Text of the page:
Since joining the WCC, BYU has only had 4 pros on the roster (Tyler Haws, Matt Carlino, Kyle Collinsnworth, and Chase Fischer, and Eric Mika will make this 5 soon). This could (and should) change with the talent currently on the roster, but we will see. Until then, we are left with the reality that BYU started off their WCC tenure with a below average roster.

3. Roster turnover has also been an issue in recent years. BYU averages 15 players a year on the roster. Assuming an even split between each year, you would expect about 4 players to leave each year and get replaced. In the MWC, BYU had an average of 4.6 new players a year. The fewest new players to start a WCC season was 5 in 2012. BYU’s WCC teams have averaged 7 new players a year. Every year in the WCC, BYU has changed about half of the roster. Because there is little consistency from year to year, it is hard for a team to develop chemistry and hard for the coaching staff to figure out rotations that work together. Ever wonder why it seems BYU never has a set starting lineup and main rotation until midway through conference play? This does not even factor in player returning from missions. I believe the mission age change in 2012 heavily affected BYU’s roster issues, but should resolve itself within the next few years as fewer players are splitting playing time around a mission. Missions are not anything new to BYU and the effects on the roster are generally predictable, but the age change had an immediate impact and the ramifications are still being felt. In 2013, BYU had 9 new players on the roster and Mika is the only player to leave on a mission and come back since the age change. The roster flux is starting to level out and there should be fewer issues in the future, but there is no denying that turnover has been a problem in recently. It is hard to build chemistry when half of the team is changing from year to year.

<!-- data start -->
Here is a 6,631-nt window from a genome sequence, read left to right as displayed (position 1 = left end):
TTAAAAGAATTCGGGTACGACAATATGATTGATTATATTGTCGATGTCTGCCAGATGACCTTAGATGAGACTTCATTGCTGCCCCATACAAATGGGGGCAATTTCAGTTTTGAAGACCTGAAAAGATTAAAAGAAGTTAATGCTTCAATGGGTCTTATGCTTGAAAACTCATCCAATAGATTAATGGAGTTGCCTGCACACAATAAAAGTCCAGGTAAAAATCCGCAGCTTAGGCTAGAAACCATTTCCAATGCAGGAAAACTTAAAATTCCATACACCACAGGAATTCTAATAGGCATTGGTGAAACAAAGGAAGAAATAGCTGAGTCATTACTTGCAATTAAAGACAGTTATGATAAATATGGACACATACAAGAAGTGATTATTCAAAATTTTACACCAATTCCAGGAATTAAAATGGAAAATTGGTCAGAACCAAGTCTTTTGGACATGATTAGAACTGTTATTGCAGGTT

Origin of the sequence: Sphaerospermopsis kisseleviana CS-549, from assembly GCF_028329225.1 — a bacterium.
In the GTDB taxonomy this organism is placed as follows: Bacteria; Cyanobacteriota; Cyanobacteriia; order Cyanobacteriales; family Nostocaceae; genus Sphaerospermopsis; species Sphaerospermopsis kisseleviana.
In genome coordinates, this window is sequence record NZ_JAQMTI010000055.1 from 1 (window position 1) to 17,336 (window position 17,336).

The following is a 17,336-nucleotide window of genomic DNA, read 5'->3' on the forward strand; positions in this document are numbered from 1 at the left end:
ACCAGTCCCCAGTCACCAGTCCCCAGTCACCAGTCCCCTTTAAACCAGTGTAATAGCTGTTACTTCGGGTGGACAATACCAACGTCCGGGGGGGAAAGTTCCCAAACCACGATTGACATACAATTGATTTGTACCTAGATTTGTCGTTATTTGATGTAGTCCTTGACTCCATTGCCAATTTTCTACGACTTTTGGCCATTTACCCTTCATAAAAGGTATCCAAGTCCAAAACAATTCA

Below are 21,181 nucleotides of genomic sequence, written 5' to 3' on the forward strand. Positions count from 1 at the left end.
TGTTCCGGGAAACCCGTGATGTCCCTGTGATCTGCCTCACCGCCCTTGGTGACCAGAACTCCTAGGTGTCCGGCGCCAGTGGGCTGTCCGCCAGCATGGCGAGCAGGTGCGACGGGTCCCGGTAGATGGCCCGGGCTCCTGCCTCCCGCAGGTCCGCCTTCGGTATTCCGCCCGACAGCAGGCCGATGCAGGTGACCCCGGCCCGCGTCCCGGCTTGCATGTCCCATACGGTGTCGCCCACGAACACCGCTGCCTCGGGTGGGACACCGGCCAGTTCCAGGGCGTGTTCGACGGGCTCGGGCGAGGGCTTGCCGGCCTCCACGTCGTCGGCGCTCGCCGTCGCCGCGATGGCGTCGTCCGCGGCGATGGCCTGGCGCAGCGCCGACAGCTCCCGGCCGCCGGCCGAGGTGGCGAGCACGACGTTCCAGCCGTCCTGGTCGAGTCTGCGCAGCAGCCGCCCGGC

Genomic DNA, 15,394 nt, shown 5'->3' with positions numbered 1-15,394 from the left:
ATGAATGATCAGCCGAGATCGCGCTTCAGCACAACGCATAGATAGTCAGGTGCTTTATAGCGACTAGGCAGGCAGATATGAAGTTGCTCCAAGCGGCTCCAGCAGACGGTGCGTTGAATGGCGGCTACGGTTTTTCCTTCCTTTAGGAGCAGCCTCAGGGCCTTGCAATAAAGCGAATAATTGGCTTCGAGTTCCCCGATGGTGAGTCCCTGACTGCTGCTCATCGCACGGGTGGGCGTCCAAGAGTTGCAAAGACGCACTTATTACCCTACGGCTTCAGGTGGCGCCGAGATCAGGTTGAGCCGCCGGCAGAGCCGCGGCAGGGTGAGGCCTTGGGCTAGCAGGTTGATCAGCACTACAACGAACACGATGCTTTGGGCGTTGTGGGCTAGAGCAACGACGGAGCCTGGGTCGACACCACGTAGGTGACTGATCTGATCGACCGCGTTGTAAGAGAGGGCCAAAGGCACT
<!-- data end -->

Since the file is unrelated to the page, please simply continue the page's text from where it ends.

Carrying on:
Conclusion:

BYU has underperformed in the WCC, but the reasons are a mix of things BYU can and cannot control. In the next few years, as BYU develops arguably its most talented roster to date, and as the roster changes level out to pre-mission age change levels, we will be able to tell whether the problems mainly lie with the coaching staff and an inability to recruit and develop talent, or with the roster issues that were exacerbated by the mission age change (from which BYU’s roster is yet to fully recover from).